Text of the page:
Review Summary: Lost Wisdom is one of my favorite songwriters finding himself exactly where I need him to be: filling the room, the voice in headphones.
God, it’s 3 a.m. and I can’t sleep. My vision is blurry, my arms heavy, but I’m stuck, restlessly thinking
, staring at my ceiling. I put on something soft, quiet, to ease the tension a little. It’s counter-productive (sleep in silence) but the voice that fills the room is an immediate comfort. He is there, lonely and morose, calmer, wiser, a soul searching. I can feel his words trip over my cotton sheets, the floor rumbling with the quick, tender, slightly sloppy melodies.
But she’s a presence: beautiful, melancholic, strong but weary, with a frustratingly stubborn optimism that blurs the intent behind her words. “Fog obliterates the morning and I don’t know where I am / the heart is pounding and you are always on my mind,” they sing together and you can hear the space growing. “You thought you knew me / you thought our house was home,” she sings and he echoes; “I saw your picture out of nowhere / and forgot what I was doing,” he sighs and she mimics. And they reach some sort of pivotal moment when the weight behind the song shifts uncomfortably on his metaphor: “I stood in the house and tried to hold the breeze.”
I’m reminded of the first time I saw Phil Elvrum take the stage as Mount Eerie. With fog machines in tow and only his guitar by his side, a barefooted Elvrum sat center stage with a measly cloud of smoke hovering around him, laughing at his own jokes and noodling out the drone-inspired tracks that made up Black Wooden Ceiling Opening
. That Phil Elvrum feels very different from this Phil Elvrum. If The Glow Pt. 2
, the dark and surreal coming-of-age story that serves as the Microphones’ classic, was a “Before” portrait of naïve first loves then Lost Wisdom
serves as the “After,” its twenty minutes a sparse and despairing mountainside soundtrack to the inevitable pains of growing older and apart.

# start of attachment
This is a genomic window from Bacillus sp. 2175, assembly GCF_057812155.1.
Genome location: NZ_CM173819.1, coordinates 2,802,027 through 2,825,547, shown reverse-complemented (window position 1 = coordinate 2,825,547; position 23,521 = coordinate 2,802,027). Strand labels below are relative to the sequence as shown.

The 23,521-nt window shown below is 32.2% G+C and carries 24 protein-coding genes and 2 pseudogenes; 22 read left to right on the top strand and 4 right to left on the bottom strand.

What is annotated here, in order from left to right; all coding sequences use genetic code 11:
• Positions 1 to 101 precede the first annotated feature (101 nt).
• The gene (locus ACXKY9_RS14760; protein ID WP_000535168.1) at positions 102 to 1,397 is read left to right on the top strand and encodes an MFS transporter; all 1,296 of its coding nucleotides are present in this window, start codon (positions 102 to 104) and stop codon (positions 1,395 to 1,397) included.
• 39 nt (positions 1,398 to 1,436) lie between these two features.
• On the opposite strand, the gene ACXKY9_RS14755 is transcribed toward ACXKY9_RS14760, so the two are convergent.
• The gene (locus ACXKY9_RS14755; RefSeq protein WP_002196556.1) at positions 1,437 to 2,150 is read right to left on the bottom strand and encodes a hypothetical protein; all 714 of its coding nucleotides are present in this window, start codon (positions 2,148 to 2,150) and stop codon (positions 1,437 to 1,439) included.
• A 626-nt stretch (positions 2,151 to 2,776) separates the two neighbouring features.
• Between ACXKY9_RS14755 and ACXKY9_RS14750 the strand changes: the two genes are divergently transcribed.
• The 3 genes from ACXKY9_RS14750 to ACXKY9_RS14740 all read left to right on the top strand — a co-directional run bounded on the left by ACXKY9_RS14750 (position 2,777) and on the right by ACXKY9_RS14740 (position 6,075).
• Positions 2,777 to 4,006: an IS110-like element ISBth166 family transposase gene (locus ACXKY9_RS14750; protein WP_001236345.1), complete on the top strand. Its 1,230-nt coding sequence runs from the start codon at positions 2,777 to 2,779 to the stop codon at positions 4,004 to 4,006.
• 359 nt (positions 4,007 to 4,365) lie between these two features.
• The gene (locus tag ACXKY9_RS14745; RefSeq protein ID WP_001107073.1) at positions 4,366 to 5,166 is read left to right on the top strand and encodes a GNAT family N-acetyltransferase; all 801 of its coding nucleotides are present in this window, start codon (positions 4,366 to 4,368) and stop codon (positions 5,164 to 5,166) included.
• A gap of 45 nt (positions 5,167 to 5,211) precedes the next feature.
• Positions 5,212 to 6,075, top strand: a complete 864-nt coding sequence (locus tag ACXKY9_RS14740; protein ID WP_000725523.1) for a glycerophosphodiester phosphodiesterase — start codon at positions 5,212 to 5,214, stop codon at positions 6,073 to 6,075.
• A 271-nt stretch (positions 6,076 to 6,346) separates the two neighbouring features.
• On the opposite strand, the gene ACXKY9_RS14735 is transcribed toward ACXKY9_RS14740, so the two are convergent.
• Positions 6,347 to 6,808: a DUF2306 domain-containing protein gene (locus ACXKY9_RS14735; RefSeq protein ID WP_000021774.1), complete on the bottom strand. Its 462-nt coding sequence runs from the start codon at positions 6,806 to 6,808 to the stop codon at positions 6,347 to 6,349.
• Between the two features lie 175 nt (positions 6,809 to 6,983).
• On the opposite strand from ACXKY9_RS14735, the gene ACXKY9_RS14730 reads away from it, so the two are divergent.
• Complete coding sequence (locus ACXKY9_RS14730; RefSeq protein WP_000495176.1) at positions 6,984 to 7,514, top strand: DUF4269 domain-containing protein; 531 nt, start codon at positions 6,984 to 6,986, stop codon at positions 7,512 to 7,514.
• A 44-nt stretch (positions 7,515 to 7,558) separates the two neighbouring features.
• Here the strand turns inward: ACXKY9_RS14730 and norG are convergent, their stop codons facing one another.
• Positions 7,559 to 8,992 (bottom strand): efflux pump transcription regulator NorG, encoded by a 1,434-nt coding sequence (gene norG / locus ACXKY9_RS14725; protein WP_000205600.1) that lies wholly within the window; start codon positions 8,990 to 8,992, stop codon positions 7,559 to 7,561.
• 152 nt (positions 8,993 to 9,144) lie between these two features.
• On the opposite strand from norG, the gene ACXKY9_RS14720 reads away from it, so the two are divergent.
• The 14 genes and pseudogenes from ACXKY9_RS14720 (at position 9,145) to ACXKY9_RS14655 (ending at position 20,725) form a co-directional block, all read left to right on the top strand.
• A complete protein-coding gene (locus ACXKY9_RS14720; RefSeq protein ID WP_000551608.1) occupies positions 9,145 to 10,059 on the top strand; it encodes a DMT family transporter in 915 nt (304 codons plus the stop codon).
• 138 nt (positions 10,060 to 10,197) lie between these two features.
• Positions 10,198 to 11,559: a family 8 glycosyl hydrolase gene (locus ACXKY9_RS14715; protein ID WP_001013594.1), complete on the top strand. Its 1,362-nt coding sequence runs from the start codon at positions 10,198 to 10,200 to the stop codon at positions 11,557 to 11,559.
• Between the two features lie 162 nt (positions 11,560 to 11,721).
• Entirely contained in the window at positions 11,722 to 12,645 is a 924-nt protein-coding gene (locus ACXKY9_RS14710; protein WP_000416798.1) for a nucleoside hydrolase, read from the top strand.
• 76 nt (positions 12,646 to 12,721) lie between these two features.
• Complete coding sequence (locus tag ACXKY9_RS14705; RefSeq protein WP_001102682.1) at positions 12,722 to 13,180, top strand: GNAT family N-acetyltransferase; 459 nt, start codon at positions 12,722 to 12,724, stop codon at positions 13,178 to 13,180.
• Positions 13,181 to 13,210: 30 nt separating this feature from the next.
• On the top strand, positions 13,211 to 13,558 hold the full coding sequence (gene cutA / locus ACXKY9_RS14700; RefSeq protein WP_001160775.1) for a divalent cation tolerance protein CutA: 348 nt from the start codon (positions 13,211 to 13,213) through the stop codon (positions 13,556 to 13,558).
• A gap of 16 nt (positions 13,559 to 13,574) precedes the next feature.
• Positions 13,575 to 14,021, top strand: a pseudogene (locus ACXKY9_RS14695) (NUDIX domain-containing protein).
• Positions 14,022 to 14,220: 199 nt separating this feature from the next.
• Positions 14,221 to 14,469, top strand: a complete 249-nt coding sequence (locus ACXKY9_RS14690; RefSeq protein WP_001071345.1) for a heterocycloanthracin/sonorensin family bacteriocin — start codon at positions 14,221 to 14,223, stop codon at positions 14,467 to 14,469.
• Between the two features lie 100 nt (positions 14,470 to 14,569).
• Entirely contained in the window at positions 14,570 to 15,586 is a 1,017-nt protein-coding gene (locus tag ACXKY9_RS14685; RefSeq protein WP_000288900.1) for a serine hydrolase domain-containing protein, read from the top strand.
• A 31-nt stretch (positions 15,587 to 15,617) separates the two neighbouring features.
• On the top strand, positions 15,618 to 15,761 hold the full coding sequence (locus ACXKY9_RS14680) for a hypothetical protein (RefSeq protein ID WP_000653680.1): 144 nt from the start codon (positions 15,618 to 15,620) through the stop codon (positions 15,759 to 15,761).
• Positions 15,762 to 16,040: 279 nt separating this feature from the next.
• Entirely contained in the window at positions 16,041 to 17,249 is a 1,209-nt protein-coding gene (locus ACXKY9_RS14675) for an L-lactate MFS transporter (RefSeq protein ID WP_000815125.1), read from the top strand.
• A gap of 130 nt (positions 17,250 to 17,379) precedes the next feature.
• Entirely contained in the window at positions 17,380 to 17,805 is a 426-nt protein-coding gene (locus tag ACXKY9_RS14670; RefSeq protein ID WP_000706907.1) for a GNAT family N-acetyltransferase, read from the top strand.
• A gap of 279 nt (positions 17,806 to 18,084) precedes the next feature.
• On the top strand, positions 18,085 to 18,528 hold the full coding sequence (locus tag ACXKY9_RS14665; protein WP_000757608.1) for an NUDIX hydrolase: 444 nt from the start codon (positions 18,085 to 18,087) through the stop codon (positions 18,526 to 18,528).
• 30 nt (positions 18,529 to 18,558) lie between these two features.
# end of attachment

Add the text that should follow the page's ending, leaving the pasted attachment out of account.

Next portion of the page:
Julie Doiron (of Eric’s Trip, whose debut I’ve recently become infatuated with) is who really elevates Lost Wisdom
above the rest of Elvrum’s post-Microphones discography: she creates another palpable character in this new chapter of a never-ending story, and with the help of Fred Squire on guitar, Lost Wisdom
becomes a near masterpiece.
There are moments on the album that could match the year’s big indie heavyweight, Bon Iver, like the chorus that pulls the dense “Voice in Headphones” forward or the clever misdirection of the more upbeat “You Swan, Go On.” But each track on Lost Wisdom
feels full-bodied and important, none more so than “O My Heart” that echoes the drifting electric chords that pervaded The Glow Pt. 2
. “What I find will be found easily / and only when I’m not looking for it,” they state forcefully in the song’s intro, strumming for emphasis on the words that dangle at the end. Doiron is a highlight continually on Lost Wisdom
, here in “O My Heart” and again in “Flaming Home,” a song that feels structured on her lovely range.
Squire helps to mount these stories and it’s this that makes Lost Wisdom
last. The moody reverb that washes “Who"” mirrors the pair’s frustrating fall out (“What do I want with my life now you’re gone" / I want your ghosts gone”) and the arpeggios that drip out of “If We Knew…” give Doiron’s doe-eyed performance a dreamy quality. When “Grave Robbers” brings Lost Wisdom
to its moment of acceptance, one these two have earned, it’s the simple nature of the song that rings truest.
So here, yes, 3 a.m., listening to an album that almost didn’t happen and took three days to complete, and I can’t fall asleep. But I listen to Lost Wisdom
and I feel better because, with a little help and push in the right direction by two game musicians, this is one of my favorite songwriters finding himself exactly where I need him to be: filling the room, the voice in headphones.